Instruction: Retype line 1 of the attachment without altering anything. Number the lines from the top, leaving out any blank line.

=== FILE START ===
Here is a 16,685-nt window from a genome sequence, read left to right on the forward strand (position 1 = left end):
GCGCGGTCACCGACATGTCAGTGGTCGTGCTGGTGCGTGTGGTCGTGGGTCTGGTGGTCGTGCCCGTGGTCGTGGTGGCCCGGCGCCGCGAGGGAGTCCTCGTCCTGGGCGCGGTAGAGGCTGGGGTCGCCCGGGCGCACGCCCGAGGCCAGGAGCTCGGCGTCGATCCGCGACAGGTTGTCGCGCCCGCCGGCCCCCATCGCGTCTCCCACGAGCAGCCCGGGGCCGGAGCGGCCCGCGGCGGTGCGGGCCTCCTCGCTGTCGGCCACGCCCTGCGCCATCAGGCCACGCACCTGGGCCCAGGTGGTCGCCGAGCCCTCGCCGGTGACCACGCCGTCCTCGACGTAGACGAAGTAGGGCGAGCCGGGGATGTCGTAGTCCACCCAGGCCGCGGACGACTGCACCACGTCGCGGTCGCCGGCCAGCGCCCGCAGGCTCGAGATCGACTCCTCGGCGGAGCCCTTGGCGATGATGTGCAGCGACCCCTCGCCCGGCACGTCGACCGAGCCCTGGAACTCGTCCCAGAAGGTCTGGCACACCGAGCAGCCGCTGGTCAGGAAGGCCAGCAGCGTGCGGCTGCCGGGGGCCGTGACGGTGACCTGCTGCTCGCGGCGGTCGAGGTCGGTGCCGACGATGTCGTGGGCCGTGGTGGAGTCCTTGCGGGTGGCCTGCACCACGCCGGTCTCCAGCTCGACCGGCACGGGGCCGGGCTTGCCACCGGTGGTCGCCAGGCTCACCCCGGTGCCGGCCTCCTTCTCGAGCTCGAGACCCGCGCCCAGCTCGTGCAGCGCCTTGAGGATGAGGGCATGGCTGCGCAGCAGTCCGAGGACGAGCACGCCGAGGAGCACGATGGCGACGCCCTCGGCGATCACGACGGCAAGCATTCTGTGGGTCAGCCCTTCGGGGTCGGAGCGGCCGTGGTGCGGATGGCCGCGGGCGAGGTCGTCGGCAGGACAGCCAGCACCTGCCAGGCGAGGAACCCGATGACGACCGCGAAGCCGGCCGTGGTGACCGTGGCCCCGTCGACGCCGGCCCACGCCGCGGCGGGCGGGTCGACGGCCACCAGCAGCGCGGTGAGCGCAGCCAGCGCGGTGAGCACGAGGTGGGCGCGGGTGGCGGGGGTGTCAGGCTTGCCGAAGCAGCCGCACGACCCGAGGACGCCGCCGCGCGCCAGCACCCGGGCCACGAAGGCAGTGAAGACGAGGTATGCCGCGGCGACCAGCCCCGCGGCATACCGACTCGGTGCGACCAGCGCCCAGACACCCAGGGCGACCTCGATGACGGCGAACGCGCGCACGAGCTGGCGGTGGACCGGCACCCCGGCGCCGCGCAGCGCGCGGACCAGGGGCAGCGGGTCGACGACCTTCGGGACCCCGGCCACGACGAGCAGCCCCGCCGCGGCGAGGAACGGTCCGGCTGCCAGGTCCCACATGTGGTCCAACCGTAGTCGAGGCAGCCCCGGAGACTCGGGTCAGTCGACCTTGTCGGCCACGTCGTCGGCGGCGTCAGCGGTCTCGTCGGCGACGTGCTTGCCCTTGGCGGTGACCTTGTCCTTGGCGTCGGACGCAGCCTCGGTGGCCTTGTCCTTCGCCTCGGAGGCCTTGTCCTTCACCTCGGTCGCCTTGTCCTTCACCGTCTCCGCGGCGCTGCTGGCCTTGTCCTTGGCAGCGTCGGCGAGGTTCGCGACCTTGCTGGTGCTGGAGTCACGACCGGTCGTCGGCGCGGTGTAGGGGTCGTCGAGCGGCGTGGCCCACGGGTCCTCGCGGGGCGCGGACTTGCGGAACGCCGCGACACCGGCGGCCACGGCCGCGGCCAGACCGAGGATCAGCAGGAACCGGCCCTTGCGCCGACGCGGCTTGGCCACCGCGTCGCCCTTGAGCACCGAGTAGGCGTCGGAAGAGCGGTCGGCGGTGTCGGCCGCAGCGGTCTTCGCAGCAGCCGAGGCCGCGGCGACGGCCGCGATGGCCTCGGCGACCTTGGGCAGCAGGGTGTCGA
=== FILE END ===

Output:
Here is a 16,685-nt window from a genome sequence, read left to right on the forward strand (position 1 = left end):